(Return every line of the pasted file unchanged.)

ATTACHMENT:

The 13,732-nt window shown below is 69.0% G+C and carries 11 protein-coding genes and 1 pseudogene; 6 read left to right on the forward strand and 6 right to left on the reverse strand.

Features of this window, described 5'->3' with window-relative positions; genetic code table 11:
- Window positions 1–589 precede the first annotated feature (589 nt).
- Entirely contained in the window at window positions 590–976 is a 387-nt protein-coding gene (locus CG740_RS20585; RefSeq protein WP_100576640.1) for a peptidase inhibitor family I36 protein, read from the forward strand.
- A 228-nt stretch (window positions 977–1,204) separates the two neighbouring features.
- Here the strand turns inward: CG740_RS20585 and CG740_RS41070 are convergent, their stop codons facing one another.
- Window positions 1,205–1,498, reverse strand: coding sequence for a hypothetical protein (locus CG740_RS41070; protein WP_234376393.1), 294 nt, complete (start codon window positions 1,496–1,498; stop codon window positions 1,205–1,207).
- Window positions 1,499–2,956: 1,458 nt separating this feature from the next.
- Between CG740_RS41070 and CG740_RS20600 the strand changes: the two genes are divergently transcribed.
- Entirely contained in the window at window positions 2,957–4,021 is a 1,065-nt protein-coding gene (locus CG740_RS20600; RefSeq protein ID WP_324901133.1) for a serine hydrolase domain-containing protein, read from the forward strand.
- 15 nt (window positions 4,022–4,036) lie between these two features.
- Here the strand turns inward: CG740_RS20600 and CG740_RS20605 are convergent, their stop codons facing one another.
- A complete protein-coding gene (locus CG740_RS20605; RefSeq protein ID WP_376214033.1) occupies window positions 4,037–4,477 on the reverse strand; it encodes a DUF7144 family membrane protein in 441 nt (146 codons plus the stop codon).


The 13,732-nt window shown below is 69.0% G+C and carries 11 protein-coding genes and 1 pseudogene; 6 read left to right on the forward strand and 6 right to left on the reverse strand.

Features of this window, described 5'->3' with window-relative positions; genetic code table 11:
- Window positions 1–589 precede the first annotated feature (589 nt).
- Entirely contained in the window at window positions 590–976 is a 387-nt protein-coding gene (locus CG740_RS20585; RefSeq protein WP_100576640.1) for a peptidase inhibitor family I36 protein, read from the forward strand.
- A 228-nt stretch (window positions 977–1,204) separates the two neighbouring features.
- Here the strand turns inward: CG740_RS20585 and CG740_RS41070 are convergent, their stop codons facing one another.
- Window positions 1,205–1,498, reverse strand: coding sequence for a hypothetical protein (locus CG740_RS41070; protein WP_234376393.1), 294 nt, complete (start codon window positions 1,496–1,498; stop codon window positions 1,205–1,207).
- Window positions 1,499–2,956: 1,458 nt separating this feature from the next.
- Between CG740_RS41070 and CG740_RS20600 the strand changes: the two genes are divergently transcribed.
- Entirely contained in the window at window positions 2,957–4,021 is a 1,065-nt protein-coding gene (locus CG740_RS20600; RefSeq protein ID WP_324901133.1) for a serine hydrolase domain-containing protein, read from the forward strand.
- 15 nt (window positions 4,022–4,036) lie between these two features.
- Here the strand turns inward: CG740_RS20600 and CG740_RS20605 are convergent, their stop codons facing one another.
- A complete protein-coding gene (locus CG740_RS20605; RefSeq protein ID WP_376214033.1) occupies window positions 4,037–4,477 on the reverse strand; it encodes a DUF7144 family membrane protein in 441 nt (146 codons plus the stop codon).